Come Along With Me As I Write My Novels
(And a lot of other new writing experiences too)
Welcome to week fifteen of the #WritersQuick5 series - where we learn about writing from fellow writers.
This week brings us the work of Bibi Belford, a teacher who writes and a writer who teaches. Bibi is the author of young adult, middle grade, and early reader novels. Her book Canned and Crushed was published by Skypony Press, as was her e-reader book The Gift. This year, her new book Crossing the Line will be released on July 4, 2017 and Another D for DeeDee is due in September. She met her first Skypony editor at the UW Writer’s Institute.
Let’s see what Bibi has to say…
Question #1 - Where do you write and why do you write there?
I used to write in a beautiful gazebo with only the sounds of trees rustling and birds singing. Then we moved to the South Loop of Chicago. Now I write looking out to a sea of condos and townhouses with the sounds of kids, dogs, construction and traffic. When the weather cooperates I sit on my little balcony with my green patio umbrella and pretend I'm in my gazebo.
Question #2 - What is unique about writing for your particular genre?
I've taught hundreds of primary students to read and when a few of my toughest nuts to crack moved on to fourth grade, I asked them what they were reading. "We don't read because there's nothing we want to read about," was their answer. "If I write a book, will you read it?" I asked. And that's how Canned and Crushed was born. I have a picture of me reading the final draft to those boys in fifth grade. And when I presented them with the hardcover book, they did actually read it. Mission accomplished. That's what I hope for all my books. That kids who don't find other books that relate to their lives will relate to my books and read them!
Question #3 - What are some of your grammar or punctuation pet peeves?
When kids forget a capital letter at the beginning of a sentence and a period at the end. When they write ‘thay’ for ‘they.’ When they write an entire paragraph with one sentence. When they use twenty-five ands to write a story. Oh, wait. Were you asking about adult writers? I honestly don't notice any of those grammar or punctuation problems by comparison.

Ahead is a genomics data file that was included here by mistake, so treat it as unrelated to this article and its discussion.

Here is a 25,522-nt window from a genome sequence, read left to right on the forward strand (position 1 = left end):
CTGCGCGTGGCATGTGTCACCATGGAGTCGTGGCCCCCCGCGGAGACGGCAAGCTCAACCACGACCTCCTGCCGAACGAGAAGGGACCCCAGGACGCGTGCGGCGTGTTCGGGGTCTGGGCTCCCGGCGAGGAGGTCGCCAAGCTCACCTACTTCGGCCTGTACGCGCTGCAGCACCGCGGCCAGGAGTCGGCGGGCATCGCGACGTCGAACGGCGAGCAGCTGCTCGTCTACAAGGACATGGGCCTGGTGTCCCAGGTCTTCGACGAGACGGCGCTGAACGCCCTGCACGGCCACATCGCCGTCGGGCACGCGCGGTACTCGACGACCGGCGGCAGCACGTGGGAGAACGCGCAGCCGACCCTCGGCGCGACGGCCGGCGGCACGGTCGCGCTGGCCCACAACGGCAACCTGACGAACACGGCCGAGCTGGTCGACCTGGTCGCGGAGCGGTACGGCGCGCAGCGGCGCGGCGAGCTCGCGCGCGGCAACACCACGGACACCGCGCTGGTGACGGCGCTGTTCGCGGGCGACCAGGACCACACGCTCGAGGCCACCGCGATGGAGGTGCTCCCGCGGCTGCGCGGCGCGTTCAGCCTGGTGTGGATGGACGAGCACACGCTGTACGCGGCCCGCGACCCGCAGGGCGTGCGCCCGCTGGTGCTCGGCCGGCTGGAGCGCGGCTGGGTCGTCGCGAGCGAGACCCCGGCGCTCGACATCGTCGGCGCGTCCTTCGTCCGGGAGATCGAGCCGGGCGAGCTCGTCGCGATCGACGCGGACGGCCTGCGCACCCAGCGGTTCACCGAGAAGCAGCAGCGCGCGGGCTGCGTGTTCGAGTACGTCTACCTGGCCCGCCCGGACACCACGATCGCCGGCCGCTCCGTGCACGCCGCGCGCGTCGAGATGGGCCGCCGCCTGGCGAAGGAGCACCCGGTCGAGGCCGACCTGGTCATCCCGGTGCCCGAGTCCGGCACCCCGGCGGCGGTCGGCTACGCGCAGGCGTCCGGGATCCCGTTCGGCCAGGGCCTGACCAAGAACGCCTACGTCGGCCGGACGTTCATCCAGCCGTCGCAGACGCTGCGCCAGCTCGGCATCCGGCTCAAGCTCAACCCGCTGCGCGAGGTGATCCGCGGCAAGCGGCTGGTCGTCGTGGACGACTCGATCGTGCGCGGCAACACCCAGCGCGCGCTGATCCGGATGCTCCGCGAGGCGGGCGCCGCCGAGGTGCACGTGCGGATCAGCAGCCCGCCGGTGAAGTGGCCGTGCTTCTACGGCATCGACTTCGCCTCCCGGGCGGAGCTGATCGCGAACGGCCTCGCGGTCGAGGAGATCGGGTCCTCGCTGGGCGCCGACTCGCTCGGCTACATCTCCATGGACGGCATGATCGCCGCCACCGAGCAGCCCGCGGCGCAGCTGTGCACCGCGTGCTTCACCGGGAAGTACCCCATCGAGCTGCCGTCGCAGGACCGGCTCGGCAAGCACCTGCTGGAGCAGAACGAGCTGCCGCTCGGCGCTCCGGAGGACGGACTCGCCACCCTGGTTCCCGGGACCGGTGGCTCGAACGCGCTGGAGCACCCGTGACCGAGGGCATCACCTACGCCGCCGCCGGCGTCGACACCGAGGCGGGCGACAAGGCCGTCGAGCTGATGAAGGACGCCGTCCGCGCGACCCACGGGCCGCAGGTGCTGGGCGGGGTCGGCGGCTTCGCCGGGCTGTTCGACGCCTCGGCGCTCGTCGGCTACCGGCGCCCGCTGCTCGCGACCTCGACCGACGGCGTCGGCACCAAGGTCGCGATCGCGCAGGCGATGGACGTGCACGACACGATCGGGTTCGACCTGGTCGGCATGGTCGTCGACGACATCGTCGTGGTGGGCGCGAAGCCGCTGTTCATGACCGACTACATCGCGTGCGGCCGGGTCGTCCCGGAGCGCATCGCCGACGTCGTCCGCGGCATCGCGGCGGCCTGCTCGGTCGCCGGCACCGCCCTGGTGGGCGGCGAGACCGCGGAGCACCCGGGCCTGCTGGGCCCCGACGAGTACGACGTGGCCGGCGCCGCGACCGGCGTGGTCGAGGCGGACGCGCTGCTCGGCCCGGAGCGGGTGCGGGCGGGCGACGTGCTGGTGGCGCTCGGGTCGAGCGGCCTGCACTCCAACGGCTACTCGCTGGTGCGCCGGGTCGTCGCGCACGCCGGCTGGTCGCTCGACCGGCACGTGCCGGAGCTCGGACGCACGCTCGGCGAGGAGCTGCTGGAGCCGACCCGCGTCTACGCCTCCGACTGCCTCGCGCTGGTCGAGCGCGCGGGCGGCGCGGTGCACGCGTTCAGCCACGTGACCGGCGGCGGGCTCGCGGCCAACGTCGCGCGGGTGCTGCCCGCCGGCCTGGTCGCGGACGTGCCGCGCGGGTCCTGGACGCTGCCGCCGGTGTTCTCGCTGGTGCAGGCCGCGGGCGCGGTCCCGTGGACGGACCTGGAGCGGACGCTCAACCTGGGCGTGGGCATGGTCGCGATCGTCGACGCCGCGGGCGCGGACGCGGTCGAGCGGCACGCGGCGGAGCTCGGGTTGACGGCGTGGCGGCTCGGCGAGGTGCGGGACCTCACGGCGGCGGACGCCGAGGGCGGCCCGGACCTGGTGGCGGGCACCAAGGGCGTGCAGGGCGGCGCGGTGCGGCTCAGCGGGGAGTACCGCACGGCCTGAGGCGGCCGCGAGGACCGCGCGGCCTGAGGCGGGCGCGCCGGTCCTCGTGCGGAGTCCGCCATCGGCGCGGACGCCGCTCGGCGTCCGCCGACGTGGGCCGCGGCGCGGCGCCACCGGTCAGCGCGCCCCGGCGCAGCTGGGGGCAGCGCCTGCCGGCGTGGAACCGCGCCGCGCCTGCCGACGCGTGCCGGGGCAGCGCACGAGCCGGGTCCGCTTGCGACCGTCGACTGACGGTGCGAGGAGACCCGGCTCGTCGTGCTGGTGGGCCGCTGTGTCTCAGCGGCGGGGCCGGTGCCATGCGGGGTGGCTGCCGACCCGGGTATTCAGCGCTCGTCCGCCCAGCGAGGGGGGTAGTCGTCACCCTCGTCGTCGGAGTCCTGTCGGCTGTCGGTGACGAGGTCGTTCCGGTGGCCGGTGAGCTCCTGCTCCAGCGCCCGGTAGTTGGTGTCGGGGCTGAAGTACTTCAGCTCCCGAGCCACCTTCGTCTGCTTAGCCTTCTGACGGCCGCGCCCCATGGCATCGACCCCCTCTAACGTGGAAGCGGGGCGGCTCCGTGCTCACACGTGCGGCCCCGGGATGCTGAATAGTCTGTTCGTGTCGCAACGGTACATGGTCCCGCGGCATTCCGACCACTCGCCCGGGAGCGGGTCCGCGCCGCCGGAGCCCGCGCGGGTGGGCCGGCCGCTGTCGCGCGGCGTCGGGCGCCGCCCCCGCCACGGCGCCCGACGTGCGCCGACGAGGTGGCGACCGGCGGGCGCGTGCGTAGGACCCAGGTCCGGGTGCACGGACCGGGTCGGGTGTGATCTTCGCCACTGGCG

Question #4 - At what point in your writing process do you start to bring other people in to review your work?
I have to read my manuscript out loud. That's when I notice errors and mistakes in continuity. So my poor husband is my guinea pig. I also have a writing partner and we find it very easy to slash and burn each other's manuscripts. Sometimes things that seem crystal clear to me, leave huge questions in her mind, and I'd much rather have her notice, than wait for my editor to wonder about my sanity. A group of writers I took a class with has a reunion once a year and we share a portion of our current work-in-progress manuscripts with each other. Their feedback is crucial to me and one of the reasons I'm published is due to their gentle encouragement, okay more than that, their insistent prodding, to leave no stone unturned when creating character-driven novels with high stakes for the protagonist.
Question #5 - What advice would you give to a new writer about the writing process?
Just sit down and write. And finish something. Don't buy the lie that says you have to have that perfect place and moment and routine. I've written during the Super Bowl. And while you're writing give yourself a realistic timeline with an ending goal of when you plan to be ready to query and submit or attend a pitch session with agents. I wish I could have a do-over for all those times I said, "I'll start tomorrow." The start to finish process takes so much longer than you imagine it will. Most publishers can take between one and two years to publish your book, and that's after they buy your finished manuscript. So put that B in C and W.
Thank you Bibi for your stories and answers! I’m so glad there are teachers like you in the world that listen to their students and take action. What an inspiration!
Be sure to check out Bibi’s books and stay tune for her upcoming publications. You can contact her via her website or follow her on Twitter.
If you would like to be featured as a writer in the #WritersQuick5 series, please just reach out and let me know. I’d love to promote your work as well!
For updates on #WritersQuick5 and other info from me, please follow me on Twitter or check back with this blog for all the latest.